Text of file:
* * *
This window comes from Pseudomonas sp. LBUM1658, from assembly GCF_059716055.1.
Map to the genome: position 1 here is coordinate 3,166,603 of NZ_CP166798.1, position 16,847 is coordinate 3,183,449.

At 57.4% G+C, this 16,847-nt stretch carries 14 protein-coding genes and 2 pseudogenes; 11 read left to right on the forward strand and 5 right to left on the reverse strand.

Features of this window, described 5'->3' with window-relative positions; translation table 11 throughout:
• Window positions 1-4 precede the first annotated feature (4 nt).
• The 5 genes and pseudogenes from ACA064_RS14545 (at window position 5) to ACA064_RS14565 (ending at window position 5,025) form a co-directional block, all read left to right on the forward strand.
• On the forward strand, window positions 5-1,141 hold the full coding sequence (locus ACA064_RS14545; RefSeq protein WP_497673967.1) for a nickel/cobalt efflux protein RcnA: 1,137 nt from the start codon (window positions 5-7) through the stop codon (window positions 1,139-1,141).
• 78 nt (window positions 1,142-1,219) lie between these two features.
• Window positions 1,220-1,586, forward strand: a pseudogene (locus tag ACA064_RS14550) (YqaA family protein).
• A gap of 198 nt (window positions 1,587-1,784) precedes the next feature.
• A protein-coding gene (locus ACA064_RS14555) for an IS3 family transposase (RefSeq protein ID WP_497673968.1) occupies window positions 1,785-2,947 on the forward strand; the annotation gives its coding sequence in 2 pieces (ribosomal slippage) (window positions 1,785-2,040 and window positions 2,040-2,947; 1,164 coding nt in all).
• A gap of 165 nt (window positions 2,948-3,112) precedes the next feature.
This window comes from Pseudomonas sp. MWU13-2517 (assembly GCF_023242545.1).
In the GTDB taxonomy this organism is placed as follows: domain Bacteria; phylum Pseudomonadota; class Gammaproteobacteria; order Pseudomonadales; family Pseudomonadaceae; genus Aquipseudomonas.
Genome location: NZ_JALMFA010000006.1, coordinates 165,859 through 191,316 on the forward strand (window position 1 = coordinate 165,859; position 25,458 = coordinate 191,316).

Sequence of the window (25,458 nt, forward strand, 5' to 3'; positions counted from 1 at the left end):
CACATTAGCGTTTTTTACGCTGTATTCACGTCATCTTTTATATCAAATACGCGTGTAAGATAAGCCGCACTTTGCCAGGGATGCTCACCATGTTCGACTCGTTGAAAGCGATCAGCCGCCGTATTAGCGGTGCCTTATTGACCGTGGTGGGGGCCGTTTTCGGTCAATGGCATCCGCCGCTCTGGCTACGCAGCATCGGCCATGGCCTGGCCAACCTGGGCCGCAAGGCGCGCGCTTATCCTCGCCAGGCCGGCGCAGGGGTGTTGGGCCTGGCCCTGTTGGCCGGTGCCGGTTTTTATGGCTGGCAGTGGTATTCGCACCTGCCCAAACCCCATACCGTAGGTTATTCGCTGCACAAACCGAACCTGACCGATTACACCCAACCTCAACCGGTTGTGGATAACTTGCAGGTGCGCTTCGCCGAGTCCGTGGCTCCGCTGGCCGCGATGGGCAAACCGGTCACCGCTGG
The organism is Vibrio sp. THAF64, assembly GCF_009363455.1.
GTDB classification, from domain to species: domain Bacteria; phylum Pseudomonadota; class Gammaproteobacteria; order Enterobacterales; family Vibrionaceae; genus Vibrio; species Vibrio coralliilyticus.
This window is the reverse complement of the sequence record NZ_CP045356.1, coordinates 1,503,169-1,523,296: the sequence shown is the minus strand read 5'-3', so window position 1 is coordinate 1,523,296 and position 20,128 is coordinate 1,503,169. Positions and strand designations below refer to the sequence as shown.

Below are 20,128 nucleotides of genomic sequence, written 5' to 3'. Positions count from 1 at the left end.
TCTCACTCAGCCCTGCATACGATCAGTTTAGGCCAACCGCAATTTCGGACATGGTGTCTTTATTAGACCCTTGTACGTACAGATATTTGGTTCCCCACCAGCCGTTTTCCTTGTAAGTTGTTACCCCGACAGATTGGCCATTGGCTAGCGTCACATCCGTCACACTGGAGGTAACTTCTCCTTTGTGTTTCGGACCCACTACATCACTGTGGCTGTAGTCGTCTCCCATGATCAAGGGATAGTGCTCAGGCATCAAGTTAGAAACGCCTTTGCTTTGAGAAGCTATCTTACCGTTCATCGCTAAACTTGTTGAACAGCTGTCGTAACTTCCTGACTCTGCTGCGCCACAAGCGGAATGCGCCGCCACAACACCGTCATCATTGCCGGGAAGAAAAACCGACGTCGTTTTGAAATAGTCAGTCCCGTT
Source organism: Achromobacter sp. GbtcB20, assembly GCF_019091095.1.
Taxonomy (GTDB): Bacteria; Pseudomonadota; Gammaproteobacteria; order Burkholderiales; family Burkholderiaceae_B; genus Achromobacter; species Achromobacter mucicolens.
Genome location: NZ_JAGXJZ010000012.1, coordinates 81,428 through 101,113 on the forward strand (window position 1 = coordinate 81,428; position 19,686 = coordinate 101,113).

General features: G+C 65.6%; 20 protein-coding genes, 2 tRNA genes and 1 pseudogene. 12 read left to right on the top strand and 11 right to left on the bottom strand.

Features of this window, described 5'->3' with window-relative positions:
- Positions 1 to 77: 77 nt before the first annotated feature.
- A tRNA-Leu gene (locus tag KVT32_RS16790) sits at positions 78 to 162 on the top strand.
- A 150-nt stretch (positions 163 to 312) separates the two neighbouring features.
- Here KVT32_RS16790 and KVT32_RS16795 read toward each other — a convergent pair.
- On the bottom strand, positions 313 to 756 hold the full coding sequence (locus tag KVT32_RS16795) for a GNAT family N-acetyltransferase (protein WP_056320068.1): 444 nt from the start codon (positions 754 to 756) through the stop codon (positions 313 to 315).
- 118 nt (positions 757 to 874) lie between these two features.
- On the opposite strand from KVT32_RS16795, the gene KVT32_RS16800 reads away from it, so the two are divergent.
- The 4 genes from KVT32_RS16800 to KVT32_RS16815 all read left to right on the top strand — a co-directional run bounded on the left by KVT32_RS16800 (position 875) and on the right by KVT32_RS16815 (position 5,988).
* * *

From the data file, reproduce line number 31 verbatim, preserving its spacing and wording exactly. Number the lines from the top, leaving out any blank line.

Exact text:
- Here KVT32_RS16790 and KVT32_RS16795 read toward each other — a convergent pair.